The U.S. Capitol Christmas Tree, a red spruce nicknamed Ruby, made stops earlier this month on the Outer Banks on its way to Washington for the holiday season.
Each year since 1970, a national forest provides the holiday tree to light up the West Lawn of the U.S. Capitol. This year’s tree comes from the Pisgah National Forest in North Carolina. The 78-foot red spruce was harvested Nov. 2 by Rodney Smith, a 30-year national forest employee.
Known as “The People’s Tree,” the tradition is a gift from public lands to the U.S. Capitol Building – the people’s house – where it stands for all to see.
“The Christmas tree serves as a reminder of the majestic forests, grassy meadows, awesome expanses of grasslands, ancient wind-swept deserts, and the diverse landscapes in between that are for all Americans to use and enjoy,” the U.S. Forest Service said in a news release.
After harvest, Ruby was loaded on a flatbed trailer and hit the road for a 14-day tour from North Carolina to Washington. Ruby was scheduled to arrive in D.C. on Nov. 18, where the tree will be decorated with handmade ornaments and tree skirts created by North Carolinians.
Ruby’s first stop on the Outer Banks took place Nov. 13 at the Fort Raleigh National Historic Site in Manteo, where she was greeted by the Manteo Elementary School Choir and a guest appearance by Santa and Mrs. Claus.
As Ruby headed out of town the next morning, the tree and team made an impromptu stop at the nearby Bodie Island lighthouse at Cape Hatteras National Seashore for some photo ops.
During her time in Washington, Ruby will be adorned with thousands of ornaments decorated and donated by North Carolina schools, communities, and civic organizations.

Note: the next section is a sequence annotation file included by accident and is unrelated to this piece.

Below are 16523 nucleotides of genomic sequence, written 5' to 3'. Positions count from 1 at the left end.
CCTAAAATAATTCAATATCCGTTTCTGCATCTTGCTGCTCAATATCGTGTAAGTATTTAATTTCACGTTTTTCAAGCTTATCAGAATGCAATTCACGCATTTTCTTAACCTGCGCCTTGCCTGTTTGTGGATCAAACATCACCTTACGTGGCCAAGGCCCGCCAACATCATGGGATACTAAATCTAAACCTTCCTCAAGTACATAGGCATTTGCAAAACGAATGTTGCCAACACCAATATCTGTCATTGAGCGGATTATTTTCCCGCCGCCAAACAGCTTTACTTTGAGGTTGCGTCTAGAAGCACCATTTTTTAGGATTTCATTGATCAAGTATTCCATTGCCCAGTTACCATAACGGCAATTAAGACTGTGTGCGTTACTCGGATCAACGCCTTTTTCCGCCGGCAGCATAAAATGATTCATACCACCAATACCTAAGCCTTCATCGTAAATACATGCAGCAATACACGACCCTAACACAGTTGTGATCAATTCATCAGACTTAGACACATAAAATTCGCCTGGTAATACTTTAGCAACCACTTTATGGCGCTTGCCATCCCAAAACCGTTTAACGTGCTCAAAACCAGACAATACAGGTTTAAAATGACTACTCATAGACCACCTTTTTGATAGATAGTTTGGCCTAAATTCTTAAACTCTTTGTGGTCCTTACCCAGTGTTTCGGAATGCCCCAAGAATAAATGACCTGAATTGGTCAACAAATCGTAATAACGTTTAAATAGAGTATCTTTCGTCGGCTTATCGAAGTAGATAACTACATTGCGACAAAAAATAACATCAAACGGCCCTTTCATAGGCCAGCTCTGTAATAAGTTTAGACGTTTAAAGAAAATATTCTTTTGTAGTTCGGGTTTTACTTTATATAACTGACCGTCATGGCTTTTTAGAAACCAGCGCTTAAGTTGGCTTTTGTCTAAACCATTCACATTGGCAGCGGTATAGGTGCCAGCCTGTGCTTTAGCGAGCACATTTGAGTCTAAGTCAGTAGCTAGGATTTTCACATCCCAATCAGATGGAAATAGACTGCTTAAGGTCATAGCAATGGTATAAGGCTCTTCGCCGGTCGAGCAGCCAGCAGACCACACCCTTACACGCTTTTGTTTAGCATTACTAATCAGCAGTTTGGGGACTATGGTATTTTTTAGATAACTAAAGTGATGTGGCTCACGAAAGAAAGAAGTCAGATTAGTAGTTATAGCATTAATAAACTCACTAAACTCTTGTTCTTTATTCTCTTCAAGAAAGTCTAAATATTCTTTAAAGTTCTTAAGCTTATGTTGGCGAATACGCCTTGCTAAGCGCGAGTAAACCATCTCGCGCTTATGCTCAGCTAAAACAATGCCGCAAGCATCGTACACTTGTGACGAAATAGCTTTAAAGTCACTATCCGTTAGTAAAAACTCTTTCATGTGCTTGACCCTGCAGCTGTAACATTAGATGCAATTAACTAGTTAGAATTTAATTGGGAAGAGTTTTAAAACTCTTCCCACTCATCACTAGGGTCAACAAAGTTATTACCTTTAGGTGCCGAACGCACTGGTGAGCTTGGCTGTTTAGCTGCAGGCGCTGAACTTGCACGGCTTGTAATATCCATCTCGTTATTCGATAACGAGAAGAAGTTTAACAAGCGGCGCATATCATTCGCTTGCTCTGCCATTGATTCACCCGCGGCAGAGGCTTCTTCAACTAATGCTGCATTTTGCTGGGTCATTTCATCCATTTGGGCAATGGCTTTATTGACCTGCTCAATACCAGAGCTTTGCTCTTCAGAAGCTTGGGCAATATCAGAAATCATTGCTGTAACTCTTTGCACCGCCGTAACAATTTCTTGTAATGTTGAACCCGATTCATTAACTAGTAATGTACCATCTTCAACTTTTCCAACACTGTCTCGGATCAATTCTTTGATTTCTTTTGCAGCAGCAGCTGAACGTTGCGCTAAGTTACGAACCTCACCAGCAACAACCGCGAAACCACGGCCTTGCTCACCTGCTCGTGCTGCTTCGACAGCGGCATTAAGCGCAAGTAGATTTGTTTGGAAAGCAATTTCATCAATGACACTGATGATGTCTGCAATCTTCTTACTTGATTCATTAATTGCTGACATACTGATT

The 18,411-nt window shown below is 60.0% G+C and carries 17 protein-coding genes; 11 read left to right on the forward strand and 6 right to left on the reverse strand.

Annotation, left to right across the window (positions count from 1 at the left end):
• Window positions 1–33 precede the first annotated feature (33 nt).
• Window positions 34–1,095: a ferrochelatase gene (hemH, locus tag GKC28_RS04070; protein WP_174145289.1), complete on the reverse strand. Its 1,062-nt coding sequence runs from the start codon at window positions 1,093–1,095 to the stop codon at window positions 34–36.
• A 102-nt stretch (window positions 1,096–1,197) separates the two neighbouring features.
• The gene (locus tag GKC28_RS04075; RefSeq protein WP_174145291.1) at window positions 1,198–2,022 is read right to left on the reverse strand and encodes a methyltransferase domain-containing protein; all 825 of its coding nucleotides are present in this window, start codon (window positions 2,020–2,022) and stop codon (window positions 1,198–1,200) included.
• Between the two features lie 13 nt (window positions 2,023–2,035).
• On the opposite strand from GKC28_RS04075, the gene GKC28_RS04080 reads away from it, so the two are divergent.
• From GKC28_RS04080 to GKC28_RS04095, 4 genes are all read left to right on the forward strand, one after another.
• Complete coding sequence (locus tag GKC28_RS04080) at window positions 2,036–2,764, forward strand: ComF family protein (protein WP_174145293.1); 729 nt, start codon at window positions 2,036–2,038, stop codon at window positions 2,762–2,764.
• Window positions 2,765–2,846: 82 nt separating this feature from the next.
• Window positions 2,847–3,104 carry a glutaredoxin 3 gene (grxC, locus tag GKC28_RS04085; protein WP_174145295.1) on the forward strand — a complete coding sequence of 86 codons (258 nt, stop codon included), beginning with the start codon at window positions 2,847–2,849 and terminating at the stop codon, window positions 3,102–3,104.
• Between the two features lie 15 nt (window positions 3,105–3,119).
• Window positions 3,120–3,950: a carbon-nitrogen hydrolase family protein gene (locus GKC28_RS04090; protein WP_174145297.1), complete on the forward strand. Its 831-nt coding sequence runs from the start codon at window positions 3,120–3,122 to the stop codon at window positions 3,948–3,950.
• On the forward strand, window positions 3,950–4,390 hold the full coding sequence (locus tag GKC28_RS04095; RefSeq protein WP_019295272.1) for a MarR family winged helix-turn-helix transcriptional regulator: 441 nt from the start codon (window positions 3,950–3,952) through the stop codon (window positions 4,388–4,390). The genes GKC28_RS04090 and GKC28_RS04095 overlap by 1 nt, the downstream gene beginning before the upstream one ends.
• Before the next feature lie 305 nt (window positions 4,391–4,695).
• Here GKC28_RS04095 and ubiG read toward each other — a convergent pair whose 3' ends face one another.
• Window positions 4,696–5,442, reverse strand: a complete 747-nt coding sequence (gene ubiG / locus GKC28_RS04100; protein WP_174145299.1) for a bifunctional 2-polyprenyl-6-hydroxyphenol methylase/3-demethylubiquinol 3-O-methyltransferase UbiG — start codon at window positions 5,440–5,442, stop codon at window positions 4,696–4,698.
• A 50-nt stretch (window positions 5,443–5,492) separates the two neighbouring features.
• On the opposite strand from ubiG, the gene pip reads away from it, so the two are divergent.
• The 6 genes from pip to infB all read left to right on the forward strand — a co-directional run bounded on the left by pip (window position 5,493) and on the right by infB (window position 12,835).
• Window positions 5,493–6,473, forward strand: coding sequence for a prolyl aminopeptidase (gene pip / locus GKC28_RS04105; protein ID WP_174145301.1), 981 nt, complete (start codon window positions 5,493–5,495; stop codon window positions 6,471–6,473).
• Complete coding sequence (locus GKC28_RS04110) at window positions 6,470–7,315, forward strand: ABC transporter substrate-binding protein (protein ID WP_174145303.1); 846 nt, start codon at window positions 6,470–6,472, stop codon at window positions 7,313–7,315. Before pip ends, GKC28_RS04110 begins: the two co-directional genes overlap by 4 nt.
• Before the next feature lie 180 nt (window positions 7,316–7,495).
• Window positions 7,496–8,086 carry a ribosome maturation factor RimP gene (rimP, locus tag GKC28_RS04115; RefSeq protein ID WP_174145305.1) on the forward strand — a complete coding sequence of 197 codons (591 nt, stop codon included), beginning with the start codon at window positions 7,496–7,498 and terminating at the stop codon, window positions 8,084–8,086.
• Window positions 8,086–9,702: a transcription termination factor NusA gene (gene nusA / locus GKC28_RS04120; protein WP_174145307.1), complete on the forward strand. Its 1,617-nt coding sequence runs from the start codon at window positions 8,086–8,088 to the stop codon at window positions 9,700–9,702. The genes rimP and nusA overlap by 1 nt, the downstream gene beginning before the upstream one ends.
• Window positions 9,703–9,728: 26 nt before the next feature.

The red spruce is an iconic tree species for southern Appalachia, and one that is endangered, the National Park Service said in a news release. Partnering with the U.S. Capitol Christmas Tree program, the U.S. Forest Service is raising funds for a state-of-the-art nursery that will grow red spruce seedlings for reforestation efforts.
One day, Ruby’s seedlings will grow in the nursery. A team of foresters collected cones from the tree, which will contribute to the next generation of red spruce trees growing in southern Appalachia.
The nursery will be managed by the Southern Highlands Reserve, a arboretum and research center with a mission to raise 50,000 new red spruce trees from seed to be planted on public lands in North Carolina, Eastern Tennessee and Virginia.
“We are very excited to partner with the U.S. Forest Service and Southern Highlands Reserve on efforts to restore these unique, high-elevation, spruce-fir forests of North Carolina, Tennessee, and Virginia,” Mark Shelley, director of eastern programs for the National Forest Foundation, said in a statement. “We are actively working to create a supply of trees to meet these restoration goals.”
Kari Pugh, firstname.lastname@example.org